Thursday, August 21, 2014

Tales of Xillia 2 - Should you get it?

After a few year wait, Tales of Xillia 2 has been released outside of Japan, and with it come a lot of questions. Just what is Xillia 2? Is it worth getting if you have the original Xillia? Is it a spin off title, or a full fledged Tales of? Well, to state the obvious, it is a sequel to Tales of Xillia, and it is a "full" Tales of title. It is considered to be a part of the main line of games (unlike Symphonia's sequel), and offers a full Tales of experience. As for if it is worth it or not, well, that one is going to be up to you, and we hope to help you make that decision.

If you've been following the series at all, then you most likely have heard how Xillia 2 has tons of re-used content from the first Xillia, and that may put a lot of people off. Those who have Xillia 1 may find themselves questioning if it is worth it, while those who have never played the original will wonder if they should just play the sequel instead. Well, we are going to help you decide for yourself by going over some of the major differences between the games, as well as what is the same. Before we continue however, we want you to keep in mind that this is NOT a review, but simply something to help you understand Xillia 2 and help you decide if it is worth looking into or not (although that doesn't mean a full review won't be added in the near future). So, with that being said, let's get started.

1. Is this a game for fans or newcomers?

Tales of Xillia 2 is a sequel, I don't think we can make that any clearer. It takes place a year after the events of the first game, and basically continues the story. Yes there is a new story arc, but old characters and story plots do make their way into it, or rather, continue with it. It isn't required you play the first, but you may have a hard time understanding the main plot if you don't.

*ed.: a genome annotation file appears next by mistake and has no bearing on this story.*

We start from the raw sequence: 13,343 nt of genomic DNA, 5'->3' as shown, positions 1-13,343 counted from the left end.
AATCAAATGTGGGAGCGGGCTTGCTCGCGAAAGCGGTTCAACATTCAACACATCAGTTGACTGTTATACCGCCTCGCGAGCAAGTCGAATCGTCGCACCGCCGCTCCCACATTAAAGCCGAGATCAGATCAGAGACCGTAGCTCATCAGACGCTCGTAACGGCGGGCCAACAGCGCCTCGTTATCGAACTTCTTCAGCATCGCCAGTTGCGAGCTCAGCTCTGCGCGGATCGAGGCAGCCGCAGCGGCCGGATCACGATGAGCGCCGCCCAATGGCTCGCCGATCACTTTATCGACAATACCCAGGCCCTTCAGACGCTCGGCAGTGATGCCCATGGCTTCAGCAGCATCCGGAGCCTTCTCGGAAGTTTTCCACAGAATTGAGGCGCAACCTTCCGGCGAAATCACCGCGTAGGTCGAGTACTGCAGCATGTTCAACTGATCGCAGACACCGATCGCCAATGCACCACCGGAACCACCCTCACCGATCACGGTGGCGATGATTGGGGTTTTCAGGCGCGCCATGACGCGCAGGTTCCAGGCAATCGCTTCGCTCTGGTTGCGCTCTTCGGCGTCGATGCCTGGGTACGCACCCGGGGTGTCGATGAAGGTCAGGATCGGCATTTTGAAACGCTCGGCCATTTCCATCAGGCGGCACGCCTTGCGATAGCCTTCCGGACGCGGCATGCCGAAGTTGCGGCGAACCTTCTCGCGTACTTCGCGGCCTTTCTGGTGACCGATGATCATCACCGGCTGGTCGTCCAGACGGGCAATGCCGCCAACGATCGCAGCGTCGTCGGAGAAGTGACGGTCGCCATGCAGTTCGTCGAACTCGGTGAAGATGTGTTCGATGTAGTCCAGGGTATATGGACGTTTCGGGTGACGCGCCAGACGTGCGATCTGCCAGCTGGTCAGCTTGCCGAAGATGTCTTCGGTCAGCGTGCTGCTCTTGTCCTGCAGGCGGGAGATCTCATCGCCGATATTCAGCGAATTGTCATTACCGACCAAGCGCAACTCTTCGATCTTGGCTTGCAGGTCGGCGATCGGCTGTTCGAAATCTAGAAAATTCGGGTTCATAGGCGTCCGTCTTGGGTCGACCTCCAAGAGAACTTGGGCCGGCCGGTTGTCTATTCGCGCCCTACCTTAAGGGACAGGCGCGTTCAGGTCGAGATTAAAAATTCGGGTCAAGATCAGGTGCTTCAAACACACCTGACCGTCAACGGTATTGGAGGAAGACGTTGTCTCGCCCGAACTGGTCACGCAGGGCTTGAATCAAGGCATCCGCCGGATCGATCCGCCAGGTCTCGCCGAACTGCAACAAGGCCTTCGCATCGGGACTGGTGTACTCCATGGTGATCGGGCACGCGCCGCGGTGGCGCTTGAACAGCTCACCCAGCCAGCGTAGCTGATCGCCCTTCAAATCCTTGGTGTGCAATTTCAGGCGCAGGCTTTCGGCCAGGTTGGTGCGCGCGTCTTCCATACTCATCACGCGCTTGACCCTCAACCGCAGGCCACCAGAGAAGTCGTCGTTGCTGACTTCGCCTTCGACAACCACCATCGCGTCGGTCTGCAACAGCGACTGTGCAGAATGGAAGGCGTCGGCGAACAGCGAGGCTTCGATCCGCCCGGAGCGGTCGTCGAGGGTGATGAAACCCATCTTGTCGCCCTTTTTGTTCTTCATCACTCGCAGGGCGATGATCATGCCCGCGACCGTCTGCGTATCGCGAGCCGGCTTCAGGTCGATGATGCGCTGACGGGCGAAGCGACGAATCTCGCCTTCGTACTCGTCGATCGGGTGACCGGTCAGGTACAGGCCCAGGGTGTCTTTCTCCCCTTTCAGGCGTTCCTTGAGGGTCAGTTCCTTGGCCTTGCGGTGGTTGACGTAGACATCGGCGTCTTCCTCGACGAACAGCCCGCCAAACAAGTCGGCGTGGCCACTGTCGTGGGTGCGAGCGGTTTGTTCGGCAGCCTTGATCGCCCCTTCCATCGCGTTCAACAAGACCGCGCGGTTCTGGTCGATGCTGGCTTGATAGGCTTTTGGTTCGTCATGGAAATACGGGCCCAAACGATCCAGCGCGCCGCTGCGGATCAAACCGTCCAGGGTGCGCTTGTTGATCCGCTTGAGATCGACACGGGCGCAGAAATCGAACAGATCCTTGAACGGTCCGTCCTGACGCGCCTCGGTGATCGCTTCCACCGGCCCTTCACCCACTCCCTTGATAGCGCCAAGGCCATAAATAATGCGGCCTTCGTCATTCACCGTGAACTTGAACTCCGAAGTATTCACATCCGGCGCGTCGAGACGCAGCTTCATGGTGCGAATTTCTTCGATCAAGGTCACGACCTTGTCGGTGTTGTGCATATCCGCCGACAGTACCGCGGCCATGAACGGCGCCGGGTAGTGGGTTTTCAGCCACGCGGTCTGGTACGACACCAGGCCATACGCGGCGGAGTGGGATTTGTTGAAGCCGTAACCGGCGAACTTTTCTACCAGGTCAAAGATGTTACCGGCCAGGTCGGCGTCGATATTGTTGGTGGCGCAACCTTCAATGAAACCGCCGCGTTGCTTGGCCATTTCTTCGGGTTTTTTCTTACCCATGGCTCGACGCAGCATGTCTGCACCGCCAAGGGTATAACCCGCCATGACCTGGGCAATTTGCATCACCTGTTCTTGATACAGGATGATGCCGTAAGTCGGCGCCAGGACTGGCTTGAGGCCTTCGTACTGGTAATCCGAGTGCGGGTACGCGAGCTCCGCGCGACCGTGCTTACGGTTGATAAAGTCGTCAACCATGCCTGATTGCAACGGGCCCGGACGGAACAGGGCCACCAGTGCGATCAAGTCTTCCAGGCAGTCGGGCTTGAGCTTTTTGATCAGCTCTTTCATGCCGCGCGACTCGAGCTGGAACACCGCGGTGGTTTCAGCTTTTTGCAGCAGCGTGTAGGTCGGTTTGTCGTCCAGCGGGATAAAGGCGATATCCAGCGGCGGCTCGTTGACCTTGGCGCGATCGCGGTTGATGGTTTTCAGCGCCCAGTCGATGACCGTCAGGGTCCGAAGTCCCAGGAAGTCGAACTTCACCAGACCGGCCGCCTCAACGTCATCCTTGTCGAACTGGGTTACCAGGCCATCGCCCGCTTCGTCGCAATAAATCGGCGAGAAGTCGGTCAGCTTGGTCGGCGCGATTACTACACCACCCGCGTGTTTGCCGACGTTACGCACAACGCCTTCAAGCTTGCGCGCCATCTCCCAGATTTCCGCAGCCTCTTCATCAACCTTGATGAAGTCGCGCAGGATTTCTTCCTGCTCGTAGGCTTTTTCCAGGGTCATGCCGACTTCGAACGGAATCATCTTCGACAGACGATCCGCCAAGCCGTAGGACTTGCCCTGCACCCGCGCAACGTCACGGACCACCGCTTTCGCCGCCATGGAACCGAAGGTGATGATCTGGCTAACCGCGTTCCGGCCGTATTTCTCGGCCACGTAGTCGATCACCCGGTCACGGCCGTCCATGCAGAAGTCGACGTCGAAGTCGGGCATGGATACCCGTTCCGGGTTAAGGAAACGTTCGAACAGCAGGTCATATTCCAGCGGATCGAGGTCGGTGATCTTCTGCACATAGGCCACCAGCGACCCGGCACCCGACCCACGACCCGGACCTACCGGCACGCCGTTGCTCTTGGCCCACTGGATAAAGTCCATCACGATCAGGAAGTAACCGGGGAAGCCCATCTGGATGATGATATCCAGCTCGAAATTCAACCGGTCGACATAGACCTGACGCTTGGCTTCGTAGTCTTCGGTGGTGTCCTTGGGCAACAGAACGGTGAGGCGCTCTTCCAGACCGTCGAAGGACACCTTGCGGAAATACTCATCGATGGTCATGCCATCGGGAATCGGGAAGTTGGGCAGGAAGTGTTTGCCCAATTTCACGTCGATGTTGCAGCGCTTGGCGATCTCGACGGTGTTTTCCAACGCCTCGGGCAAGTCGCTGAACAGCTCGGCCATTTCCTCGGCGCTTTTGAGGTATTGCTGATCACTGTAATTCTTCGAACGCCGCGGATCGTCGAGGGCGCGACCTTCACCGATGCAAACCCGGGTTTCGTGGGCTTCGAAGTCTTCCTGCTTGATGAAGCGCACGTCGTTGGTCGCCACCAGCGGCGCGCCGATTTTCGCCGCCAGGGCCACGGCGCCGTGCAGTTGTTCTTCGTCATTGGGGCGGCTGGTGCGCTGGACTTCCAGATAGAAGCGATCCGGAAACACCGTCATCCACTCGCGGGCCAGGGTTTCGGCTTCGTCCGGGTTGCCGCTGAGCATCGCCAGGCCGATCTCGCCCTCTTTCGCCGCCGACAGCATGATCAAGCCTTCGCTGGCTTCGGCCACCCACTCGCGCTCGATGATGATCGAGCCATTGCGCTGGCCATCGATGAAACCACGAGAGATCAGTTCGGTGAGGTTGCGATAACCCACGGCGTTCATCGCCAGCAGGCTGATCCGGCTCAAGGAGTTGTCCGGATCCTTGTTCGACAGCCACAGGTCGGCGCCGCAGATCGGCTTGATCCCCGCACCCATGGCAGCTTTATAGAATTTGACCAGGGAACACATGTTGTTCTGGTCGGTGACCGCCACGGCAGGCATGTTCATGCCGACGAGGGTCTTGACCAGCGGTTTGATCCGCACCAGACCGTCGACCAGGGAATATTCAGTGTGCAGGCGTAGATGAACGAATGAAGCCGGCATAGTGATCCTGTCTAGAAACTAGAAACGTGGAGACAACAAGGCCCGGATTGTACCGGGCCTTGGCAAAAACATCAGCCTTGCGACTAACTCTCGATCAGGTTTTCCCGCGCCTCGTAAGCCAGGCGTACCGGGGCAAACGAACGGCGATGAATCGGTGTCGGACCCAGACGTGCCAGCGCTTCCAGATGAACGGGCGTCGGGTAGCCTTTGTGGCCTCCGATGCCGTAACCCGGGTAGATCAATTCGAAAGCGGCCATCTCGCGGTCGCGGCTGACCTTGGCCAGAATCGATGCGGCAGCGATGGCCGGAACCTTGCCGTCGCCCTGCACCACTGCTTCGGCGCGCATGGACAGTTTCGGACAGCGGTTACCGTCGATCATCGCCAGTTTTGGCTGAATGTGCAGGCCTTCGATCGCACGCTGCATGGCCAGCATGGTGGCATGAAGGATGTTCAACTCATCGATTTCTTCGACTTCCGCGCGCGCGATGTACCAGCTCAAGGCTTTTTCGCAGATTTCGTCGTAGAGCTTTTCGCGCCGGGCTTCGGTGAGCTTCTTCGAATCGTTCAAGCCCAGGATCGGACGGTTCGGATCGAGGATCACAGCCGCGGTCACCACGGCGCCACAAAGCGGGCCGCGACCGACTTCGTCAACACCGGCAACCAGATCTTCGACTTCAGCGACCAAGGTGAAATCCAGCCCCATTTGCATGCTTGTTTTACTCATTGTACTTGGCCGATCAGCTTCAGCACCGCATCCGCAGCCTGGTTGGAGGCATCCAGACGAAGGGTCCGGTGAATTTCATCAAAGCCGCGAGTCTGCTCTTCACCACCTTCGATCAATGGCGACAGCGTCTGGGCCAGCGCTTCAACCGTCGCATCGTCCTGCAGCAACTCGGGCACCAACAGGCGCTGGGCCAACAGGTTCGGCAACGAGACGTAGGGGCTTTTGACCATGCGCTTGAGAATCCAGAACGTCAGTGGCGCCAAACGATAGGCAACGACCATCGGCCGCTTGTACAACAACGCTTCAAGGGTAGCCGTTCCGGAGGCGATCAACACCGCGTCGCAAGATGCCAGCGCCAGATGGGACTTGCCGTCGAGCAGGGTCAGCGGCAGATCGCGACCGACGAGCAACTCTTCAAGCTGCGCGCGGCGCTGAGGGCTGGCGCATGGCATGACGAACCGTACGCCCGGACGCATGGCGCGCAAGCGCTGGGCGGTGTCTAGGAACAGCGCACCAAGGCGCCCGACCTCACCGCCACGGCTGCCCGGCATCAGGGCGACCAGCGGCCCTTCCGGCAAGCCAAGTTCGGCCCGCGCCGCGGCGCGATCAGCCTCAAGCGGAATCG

2. The darker Tone

One thing that really stands out about Xillia 2 is the game's darker tone. While Tales of games tend to have mature themes from time to time, they never really take it too far. Sure characters die, bad things happen, and characters struggle with issues which occur during the course of the game, but things never really go too far. Most violence is seen only during battle, and blood is rarely seen. Welp, not this time around.
Xillia 2's story is quite a bit darker compared to others in the series. While the game still does have comedy, some of what you see in the game may actually shock long time fans. For example, in one of the early cutscenes we actually see a sword get thrown through the head of a "main" character. They hit the ground dead, and the sword jams into the wall behind them covered in blood. Just moments before the scene a terrorist attack leads to mass murder with dead bloody bodies covering the ground as well. While the blood and violence isn't enough to give the game an M rating (it is still T), it still takes things a lot farther than what we've seen in the series to date.

3. The Power of choice

Another shocking change to Xillia 2 is the power of choice. While past games (such as Symphonia) sometimes allowed you to reply to questions with your own answer, the system was never really put to good use. A side event here, a side event there, and that's about it. With Xillia 2 however, you are Ludgar's (the main character's) voice. He rarely talks, with only saying simple things such as "what," "yeah," "no," and so on. Whenever he speaks, be it in cutscenes or during skits, you choose what he says by either pressing L1 or R1. Unlike most games with a silent protagonist, his replies are actually full sentences (rather than a few words), so you do get to see what he says, you just can't actually hear it. During cutscenes this system is taken a bit farther with you choosing what you want to do. Sometimes these actions can result in some flashy fighting scenes (which are pretty impressive and a huge step forward for the Tales of series), while others may lead to a more peaceful solution. For the most part these options just allow you to change the cutscenes to your liking, but later on you do have the ability to change the course of the story to receive different endings.